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September 5, 1985


The opinion of the court was delivered by: POLLAK



 Plaintiff has filed an action against Fidelity Bond & Mortgage, Metropolitan Reporting Bureau, and Morton Savings and Loan Association, alleging violations of the Fair Credit Reporting Act, 15 U.S.C. § 1681 et seq., and of the Equal Credit Opportunity Act, 15 U.S.C. § 1691 et seq. Defendant Morton Savings & Loan Association ("Morton") has moved to dismiss the complaint under Federal Rule 12(b)(6) for failure to state a cause of action under either of those two Acts.

  Defendant Morton argues in particular that "Morton is not a creditor in the context of this litigation." Defendant's Motion to Dismiss at 6. As defendant states in its memorandum, and as plaintiff's complaint reveals, Morton did not deny credit to plaintiff in the events that led to this lawsuit; Morton merely provided a credit report to Fidelity Bond & Mortgage, which ultimately denied Ms. Luby's application for a mortgage.

 Title 15 U.S.C. 1691a(e) defines a creditor for purposes of the Equal Credit Opportunity Act as:


any person who regularly extends, renews, or continues credit; any person who regularly arranges for the extension, renewal, or continuation of credit; or any assignee of an original creditor who participates in the decision to extend, renew, or continue credit.

 Plaintiff's complaint states that Morton "currently holds a mortgage from the plaintiff on her current residence at an interest rate in excess of 15%." Complaint, para. 24. In light of that allegation, and by virtue of Morton's status as a Savings & Loan Association, Morton appears to be "a person who regularly extends, renews, or continues credit," or who "regularly arranges for" such credit. Although in this case, plaintiff was allegedly denied credit by another institution, this fact does not immunize Morton from these proceedings: Morton both currently holds Plaintiff's mortgage, and provided a report to another institution on that mortgage.

 Furthermore, the complaint alleges that Morton has taken "actions . . . [that] were discriminating toward the Plaintiff, Stella Luby, by reason of her age and sex in violation of 15 USC section 1691 et seq." Complaint, para. 28. Section 1691(a)(1) makes it "unlawful for any creditor to discriminate against any applicant, with respect to any aspect of a credit transaction -- (1) on the basis of race, color, religion, national, origin, sex or marital status, or age (provided the applicant has the capacity to contract." 15 U.S.C. § 1691(a)(1). The primary goal of Congress in enacting § 1691, part of the Equal Credit Opportunity Act Amendments of 1976, was to provide citizens legal redress for the discriminatory activities of creditors. The Report of the Senate Committee on Banking, Housing, and Urban Affairs, which accompanied the amendments, states in part:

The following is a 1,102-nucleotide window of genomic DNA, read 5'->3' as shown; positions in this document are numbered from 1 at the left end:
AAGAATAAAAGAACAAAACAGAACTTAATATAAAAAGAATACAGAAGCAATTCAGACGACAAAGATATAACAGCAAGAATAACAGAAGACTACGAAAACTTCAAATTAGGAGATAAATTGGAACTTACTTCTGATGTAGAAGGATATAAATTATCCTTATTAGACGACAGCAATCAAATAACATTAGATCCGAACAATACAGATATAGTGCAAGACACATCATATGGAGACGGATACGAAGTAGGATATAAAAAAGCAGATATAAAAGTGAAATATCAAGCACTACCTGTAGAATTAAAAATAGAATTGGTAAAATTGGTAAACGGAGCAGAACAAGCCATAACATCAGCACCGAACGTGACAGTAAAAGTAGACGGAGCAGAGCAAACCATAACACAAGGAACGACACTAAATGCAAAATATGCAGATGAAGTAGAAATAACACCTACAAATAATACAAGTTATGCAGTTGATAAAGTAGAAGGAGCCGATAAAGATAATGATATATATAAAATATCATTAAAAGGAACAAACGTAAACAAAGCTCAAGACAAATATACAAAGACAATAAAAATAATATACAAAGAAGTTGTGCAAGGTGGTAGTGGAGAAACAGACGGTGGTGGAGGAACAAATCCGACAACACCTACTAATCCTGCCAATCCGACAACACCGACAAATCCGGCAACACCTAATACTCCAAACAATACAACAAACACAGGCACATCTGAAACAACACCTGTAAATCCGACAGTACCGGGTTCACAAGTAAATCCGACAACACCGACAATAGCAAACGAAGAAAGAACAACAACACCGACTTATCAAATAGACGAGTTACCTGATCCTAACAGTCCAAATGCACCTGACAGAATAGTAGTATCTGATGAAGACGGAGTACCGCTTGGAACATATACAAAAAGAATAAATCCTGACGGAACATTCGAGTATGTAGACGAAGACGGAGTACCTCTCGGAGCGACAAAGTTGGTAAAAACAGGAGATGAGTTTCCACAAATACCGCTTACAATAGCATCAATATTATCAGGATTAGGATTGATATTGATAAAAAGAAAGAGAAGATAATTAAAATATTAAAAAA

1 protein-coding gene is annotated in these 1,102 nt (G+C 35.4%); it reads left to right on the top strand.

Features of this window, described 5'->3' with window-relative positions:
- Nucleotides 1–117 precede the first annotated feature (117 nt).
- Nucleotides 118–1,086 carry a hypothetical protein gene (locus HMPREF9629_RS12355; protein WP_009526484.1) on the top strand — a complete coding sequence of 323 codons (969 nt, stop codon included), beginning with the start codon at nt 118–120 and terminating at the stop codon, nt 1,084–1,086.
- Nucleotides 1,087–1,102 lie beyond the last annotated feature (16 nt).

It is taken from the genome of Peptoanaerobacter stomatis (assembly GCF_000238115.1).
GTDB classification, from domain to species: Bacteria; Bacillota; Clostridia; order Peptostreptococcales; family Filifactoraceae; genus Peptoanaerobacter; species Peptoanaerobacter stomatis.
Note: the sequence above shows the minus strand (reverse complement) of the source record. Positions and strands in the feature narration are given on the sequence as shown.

The Committee believes it must be established as clear national policy that no credit applicant shall be denied the credit he or she needs and wants on the basis of characteristics that have nothing to do with his or her creditworthiness. . . . The hearing record is replete with examples of refusals to extend or to continue credit arrangements for applicants falling within one or more of the categories addressed by this bill.


Discrimination against the elderly was the most often cited abuse, despite the fact that in the experience of many creditors their older customers were their best customers.


Since discrimination is inherently insidious, almost presumptively intentional, yet often difficult to deter and ferret out, the Committee believes that strong enforcement of this Act is essential to accomplish its purposes.


The chief enforcement tool . . . will continue to be private actions for actual and punitive damages.

 S. Rep. No. 589, 94th Cong. 2d Sess., at 3, 13, reprinted in 1976 U.S. Code Cong. & Ad. News at 405, 415.

 Defendant Morton is thus both a creditor within the meaning of the Equal Credit Opportunity Act, and is alleged in plaintiff's complaint to have acted in a discriminatory fashion with regard to its report to Fidelity Bond & Mortgage Company. Given the evident Congressional purpose to ferret out instances of discrimination in denying credit, and to rely on civil actions as the primary enforcement tool for that purpose, it is appropriate that Morton remain a party to this litigation.

 For these reasons, the Motion of Defendant Morton Savings & Loan Association to Dismiss Plaintiff's Complaint is hereby DENIED.


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